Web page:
1990 ICS Niagara Conference
Perspective Report by Reinder J. Klein
Events for the whole family tend to be a little chaotic; everyone is encouraged to get into the act, and sometimes some do, and sometimes all do. That means children may cry at functions where otherwise no infant would have been, and teenagers may gyrate to raucous sounds where otherwise serene silence would have been music to adult ears.
It also means that not everyone feels compelled to attend all activities, that the pace of life eases up a little, that the atmosphere is pleasantly relaxed. Family conferences are easy-going affairs, especially for those who dwell in tents, who enjoy the competing charms of campfires and flies, of hibachi meals and sand, of downy-soft sleeping bags and stubbly beards. There’s a touch of romance in family conferences that stimulates play and reflection of weighty issues, of matters of the heart.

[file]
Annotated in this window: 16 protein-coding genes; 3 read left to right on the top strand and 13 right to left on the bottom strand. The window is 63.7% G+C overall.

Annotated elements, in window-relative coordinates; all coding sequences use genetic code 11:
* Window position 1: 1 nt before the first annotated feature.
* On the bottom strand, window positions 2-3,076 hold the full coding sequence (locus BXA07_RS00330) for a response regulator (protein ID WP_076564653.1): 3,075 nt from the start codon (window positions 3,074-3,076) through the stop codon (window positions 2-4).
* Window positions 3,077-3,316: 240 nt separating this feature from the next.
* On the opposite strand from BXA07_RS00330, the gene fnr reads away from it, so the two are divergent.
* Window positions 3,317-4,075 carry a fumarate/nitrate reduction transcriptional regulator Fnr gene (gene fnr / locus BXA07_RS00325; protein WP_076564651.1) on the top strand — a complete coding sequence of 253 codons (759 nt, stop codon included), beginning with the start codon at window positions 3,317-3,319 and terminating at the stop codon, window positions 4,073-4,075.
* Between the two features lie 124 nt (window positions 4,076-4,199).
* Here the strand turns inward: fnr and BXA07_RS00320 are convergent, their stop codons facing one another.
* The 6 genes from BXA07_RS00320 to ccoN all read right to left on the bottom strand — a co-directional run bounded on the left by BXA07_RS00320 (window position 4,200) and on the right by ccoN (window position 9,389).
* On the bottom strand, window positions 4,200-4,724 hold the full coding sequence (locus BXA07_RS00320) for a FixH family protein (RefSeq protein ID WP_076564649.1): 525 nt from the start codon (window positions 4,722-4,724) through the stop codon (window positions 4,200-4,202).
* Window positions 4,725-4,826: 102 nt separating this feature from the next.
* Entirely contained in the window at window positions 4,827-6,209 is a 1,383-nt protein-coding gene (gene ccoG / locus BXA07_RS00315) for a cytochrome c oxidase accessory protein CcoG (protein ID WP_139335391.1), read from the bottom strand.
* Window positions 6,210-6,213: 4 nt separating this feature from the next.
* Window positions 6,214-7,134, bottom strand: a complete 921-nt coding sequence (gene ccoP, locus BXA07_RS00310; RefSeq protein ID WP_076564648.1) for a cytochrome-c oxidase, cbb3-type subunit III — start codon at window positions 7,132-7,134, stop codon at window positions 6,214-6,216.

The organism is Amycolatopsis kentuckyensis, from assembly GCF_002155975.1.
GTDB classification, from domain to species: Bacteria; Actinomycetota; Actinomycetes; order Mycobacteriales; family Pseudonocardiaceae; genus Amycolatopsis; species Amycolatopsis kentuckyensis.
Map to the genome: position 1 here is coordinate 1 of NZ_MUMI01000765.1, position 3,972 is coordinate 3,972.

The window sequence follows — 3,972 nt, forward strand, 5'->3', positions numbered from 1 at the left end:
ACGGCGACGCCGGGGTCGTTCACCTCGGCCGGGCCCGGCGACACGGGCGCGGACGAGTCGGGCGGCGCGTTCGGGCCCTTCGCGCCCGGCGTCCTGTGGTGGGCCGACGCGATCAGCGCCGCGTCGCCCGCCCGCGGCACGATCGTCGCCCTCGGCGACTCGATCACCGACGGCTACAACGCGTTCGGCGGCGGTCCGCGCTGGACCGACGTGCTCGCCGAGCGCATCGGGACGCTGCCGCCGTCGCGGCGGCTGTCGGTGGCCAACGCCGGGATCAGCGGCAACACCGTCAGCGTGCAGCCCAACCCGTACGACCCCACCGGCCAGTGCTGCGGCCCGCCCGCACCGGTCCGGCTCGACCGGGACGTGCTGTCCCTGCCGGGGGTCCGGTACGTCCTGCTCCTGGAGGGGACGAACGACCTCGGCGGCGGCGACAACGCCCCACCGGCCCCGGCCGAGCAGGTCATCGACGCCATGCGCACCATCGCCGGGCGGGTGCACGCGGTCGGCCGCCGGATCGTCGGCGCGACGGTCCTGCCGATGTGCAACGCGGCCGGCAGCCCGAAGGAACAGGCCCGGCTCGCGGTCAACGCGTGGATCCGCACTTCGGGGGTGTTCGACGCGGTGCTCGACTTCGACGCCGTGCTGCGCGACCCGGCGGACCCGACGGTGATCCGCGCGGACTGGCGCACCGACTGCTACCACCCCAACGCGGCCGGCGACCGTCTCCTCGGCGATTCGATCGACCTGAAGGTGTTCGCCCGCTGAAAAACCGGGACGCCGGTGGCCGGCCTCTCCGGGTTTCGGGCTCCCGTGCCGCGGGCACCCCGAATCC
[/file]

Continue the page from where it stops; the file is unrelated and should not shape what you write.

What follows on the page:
This year’s Niagara Conference had all that, and then some. Imagine, if you will, more than a thousand worshipers of all ages gathered in joyful celebration, enthusiastically singing their lungs out in praise, or reverently listening to the proclamation of God’s good news for modern man and for the good creation.
Imagine too the addresses and work-shops, and the subsequent discussions: the affirmations, the differing opinions, the new and at times troubling insights. Think of the games: exuberance, the shrieks, the running, the laughter. And consider the personal relationships: the tenderness, the tentative touch, the deepening affections, the heart-bursting fullness of budding friendships, of fellowship in Christ.
Imagine, finally, a creation without all this: a world, a cosmos, arid and bleak, one without beauty, or harmony, or joy, or life. It is a thought too horrible to contemplate. Small wonder then that the ailing creation waits eagerly for the full impact of Christ’s redemptive work to be revealed by his sons and daughters — by us.